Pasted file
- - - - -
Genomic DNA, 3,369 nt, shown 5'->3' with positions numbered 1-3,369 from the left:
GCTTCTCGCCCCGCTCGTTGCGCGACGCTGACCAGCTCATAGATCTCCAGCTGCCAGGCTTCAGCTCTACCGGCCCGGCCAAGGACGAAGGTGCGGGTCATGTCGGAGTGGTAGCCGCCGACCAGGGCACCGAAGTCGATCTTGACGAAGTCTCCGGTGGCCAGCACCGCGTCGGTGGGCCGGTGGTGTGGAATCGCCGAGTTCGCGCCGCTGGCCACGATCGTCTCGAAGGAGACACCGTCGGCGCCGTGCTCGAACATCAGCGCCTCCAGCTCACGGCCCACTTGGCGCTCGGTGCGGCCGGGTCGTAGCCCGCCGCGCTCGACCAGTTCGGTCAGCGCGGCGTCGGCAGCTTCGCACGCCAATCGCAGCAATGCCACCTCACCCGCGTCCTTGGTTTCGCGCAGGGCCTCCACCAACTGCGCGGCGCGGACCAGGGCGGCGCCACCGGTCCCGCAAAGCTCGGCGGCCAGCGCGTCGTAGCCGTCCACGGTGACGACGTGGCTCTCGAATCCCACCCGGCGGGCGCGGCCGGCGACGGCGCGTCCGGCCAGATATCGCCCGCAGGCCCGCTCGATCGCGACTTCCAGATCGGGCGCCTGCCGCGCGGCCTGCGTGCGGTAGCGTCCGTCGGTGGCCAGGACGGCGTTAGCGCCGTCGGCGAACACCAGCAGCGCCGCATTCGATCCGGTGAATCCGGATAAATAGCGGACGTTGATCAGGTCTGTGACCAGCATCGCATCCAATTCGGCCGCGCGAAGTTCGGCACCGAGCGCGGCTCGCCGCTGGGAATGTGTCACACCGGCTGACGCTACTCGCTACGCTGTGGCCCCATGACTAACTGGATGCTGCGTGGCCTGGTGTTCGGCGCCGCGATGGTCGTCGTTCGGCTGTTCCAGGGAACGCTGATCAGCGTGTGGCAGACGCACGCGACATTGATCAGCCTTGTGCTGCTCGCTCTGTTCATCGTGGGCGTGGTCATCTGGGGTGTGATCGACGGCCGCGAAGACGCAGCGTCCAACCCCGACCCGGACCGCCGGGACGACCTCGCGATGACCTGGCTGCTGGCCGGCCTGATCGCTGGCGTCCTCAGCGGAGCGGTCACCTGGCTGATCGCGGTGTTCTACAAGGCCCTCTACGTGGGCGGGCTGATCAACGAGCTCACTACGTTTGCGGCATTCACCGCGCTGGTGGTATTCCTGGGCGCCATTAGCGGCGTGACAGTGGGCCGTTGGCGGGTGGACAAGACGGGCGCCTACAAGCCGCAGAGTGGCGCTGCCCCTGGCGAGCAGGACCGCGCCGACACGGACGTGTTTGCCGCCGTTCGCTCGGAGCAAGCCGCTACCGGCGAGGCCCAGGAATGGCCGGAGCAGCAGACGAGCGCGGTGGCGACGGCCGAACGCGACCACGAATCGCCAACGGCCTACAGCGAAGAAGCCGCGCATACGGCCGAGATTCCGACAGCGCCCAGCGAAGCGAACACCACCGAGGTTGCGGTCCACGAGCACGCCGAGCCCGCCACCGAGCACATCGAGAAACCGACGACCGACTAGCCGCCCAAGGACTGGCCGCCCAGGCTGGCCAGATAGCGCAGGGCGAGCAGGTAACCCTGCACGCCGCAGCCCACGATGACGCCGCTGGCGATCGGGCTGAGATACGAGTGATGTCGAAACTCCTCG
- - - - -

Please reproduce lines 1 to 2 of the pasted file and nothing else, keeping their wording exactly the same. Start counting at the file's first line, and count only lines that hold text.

Genomic DNA, 3,369 nt, shown 5'->3' with positions numbered 1-3,369 from the left:
GCTTCTCGCCCCGCTCGTTGCGCGACGCTGACCAGCTCATAGATCTCCAGCTGCCAGGCTTCAGCTCTACCGGCCCGGCCAAGGACGAAGGTGCGGGTCATGTCGGAGTGGTAGCCGCCGACCAGGGCACCGAAGTCGATCTTGACGAAGTCTCCGGTGGCCAGCACCGCGTCGGTGGGCCGGTGGTGTGGAATCGCCGAGTTCGCGCCGCTGGCCACGATCGTCTCGAAGGAGACACCGTCGGCGCCGTGCTCGAACATCAGCGCCTCCAGCTCACGGCCCACTTGGCGCTCGGTGCGGCCGGGTCGTAGCCCGCCGCGCTCGACCAGTTCGGTCAGCGCGGCGTCGGCAGCTTCGCACGCCAATCGCAGCAATGCCACCTCACCCGCGTCCTTGGTTTCGCGCAGGGCCTCCACCAACTGCGCGGCGCGGACCAGGGCGGCGCCACCGGTCCCGCAAAGCTCGGCGGCCAGCGCGTCGTAGCCGTCCACGGTGACGACGTGGCTCTCGAATCCCACCCGGCGGGCGCGGCCGGCGACGGCGCGTCCGGCCAGATATCGCCCGCAGGCCCGCTCGATCGCGACTTCCAGATCGGGCGCCTGCCGCGCGGCCTGCGTGCGGTAGCGTCCGTCGGTGGCCAGGACGGCGTTAGCGCCGTCGGCGAACACCAGCAGCGCCGCATTCGATCCGGTGAATCCGGATAAATAGCGGACGTTGATCAGGTCTGTGACCAGCATCGCATCCAATTCGGCCGCGCGAAGTTCGGCACCGAGCGCGGCTCGCCGCTGGGAATGTGTCACACCGGCTGACGCTACTCGCTACGCTGTGGCCCCATGACTAACTGGATGCTGCGTGGCCTGGTGTTCGGCGCCGCGATGGTCGTCGTTCGGCTGTTCCAGGGAACGCTGATCAGCGTGTGGCAGACGCACGCGACATTGATCAGCCTTGTGCTGCTCGCTCTGTTCATCGTGGGCGTGGTCATCTGGGGTGTGATCGACGGCCGCGAAGACGCAGCGTCCAACCCCGACCCGGACCGCCGGGACGACCTCGCGATGACCTGGCTGCTGGCCGGCCTGATCGCTGGCGTCCTCAGCGGAGCGGTCACCTGGCTGATCGCGGTGTTCTACAAGGCCCTCTACGTGGGCGGGCTGATCAACGAGCTCACTACGTTTGCGGCATTCACCGCGCTGGTGGTATTCCTGGGCGCCATTAGCGGCGTGACAGTGGGCCGTTGGCGGGTGGACAAGACGGGCGCCTACAAGCCGCAGAGTGGCGCTGCCCCTGGCGAGCAGGACCGCGCCGACACGGACGTGTTTGCCGCCGTTCGCTCGGAGCAAGCCGCTACCGGCGAGGCCCAGGAATGGCCGGAGCAGCAGACGAGCGCGGTGGCGACGGCCGAACGCGACCACGAATCGCCAACGGCCTACAGCGAAGAAGCCGCGCATACGGCCGAGATTCCGACAGCGCCCAGCGAAGCGAACACCACCGAGGTTGCGGTCCACGAGCACGCCGAGCCCGCCACCGAGCACATCGAGAAACCGACGACCGACTAGCCGCCCAAGGACTGGCCGCCCAGGCTGGCCAGATAGCGCAGGGCGAGCAGGTAACCCTGCACGCCGCAGCCCACGATGACGCCGCTGGCGATCGGGCTGAGATACGAGTGATGTCGAAACTCCTCG